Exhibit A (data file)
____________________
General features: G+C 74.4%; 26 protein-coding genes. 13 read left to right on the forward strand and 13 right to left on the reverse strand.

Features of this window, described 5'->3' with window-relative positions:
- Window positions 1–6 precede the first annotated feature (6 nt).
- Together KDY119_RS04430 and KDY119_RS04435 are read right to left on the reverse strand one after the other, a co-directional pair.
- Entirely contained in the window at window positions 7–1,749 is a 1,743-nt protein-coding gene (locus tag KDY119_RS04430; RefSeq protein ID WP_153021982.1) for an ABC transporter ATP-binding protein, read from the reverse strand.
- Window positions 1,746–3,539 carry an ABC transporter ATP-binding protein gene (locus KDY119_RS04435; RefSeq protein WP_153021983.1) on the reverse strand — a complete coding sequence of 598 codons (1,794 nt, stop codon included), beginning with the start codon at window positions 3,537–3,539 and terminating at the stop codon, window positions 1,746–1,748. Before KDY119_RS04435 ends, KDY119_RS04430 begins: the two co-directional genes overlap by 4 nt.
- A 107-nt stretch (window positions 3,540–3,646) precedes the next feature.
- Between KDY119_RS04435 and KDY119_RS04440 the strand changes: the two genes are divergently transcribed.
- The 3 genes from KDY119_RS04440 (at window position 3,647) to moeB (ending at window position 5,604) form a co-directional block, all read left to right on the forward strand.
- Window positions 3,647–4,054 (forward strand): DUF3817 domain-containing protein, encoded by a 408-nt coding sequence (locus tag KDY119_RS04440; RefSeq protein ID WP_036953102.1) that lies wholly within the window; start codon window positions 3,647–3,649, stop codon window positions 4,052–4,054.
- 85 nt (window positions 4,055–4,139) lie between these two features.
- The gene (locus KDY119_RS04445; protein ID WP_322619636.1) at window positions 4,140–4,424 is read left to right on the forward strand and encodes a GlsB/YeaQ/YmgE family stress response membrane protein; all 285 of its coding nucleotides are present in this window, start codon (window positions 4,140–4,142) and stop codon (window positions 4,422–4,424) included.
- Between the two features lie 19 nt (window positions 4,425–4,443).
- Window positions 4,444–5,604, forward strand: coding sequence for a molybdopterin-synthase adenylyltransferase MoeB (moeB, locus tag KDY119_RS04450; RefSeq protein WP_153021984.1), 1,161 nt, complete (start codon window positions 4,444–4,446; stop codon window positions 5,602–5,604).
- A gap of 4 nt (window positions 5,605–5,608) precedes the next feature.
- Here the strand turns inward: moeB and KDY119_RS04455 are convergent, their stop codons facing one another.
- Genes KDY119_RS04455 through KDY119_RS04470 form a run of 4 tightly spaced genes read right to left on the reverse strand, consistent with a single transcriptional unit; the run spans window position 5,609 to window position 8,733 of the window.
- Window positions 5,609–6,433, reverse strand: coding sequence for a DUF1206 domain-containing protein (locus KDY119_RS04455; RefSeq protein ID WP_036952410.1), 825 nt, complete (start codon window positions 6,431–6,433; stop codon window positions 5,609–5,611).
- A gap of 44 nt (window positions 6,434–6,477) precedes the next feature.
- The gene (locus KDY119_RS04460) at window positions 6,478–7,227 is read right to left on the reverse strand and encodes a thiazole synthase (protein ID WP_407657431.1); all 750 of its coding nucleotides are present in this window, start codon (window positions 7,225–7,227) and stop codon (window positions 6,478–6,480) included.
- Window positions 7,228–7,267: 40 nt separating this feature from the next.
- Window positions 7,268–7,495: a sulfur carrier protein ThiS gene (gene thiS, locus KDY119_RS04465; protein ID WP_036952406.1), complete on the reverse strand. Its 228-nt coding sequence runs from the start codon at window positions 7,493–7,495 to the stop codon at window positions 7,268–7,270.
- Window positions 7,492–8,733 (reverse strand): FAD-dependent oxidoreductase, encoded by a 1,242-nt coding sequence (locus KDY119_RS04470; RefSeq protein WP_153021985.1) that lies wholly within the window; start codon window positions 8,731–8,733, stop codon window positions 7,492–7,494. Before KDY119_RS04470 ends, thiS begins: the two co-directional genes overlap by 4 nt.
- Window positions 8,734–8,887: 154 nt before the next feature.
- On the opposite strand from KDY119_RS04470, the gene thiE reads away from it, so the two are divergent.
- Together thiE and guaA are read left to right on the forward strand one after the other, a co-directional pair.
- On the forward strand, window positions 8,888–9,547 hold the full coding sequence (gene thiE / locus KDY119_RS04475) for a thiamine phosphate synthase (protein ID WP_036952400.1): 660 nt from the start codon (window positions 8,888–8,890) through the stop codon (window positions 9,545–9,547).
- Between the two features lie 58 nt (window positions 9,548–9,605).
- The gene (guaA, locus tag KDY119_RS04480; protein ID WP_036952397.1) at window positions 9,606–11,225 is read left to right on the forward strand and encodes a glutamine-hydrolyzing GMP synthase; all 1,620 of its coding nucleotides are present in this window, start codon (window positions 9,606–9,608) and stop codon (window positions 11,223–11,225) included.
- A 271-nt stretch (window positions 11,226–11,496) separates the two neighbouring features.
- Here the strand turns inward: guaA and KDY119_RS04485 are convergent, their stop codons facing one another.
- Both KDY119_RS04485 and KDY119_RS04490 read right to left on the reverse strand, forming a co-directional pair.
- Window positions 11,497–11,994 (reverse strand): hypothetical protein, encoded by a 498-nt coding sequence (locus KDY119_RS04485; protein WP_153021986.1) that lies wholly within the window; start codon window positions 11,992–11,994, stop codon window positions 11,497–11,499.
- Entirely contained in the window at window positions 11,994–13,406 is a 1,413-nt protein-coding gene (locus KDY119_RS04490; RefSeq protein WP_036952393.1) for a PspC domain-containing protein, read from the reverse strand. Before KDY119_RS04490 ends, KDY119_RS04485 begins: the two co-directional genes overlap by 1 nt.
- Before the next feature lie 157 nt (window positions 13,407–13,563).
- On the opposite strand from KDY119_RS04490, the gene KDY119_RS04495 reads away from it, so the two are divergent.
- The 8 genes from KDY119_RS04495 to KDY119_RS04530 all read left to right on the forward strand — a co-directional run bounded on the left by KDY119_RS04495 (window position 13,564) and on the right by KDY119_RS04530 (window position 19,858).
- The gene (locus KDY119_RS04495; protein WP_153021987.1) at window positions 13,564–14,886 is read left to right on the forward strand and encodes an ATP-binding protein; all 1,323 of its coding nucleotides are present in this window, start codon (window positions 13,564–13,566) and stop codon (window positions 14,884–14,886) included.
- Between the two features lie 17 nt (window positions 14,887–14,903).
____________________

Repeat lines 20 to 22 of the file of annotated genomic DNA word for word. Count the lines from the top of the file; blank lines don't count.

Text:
- The gene (locus KDY119_RS04460) at window positions 6,478–7,227 is read right to left on the reverse strand and encodes a thiazole synthase (protein ID WP_407657431.1); all 750 of its coding nucleotides are present in this window, start codon (window positions 7,225–7,227) and stop codon (window positions 6,478–6,480) included.
- Window positions 7,228–7,267: 40 nt separating this feature from the next.
- Window positions 7,268–7,495: a sulfur carrier protein ThiS gene (gene thiS, locus KDY119_RS04465; protein ID WP_036952406.1), complete on the reverse strand. Its 228-nt coding sequence runs from the start codon at window positions 7,493–7,495 to the stop codon at window positions 7,268–7,270.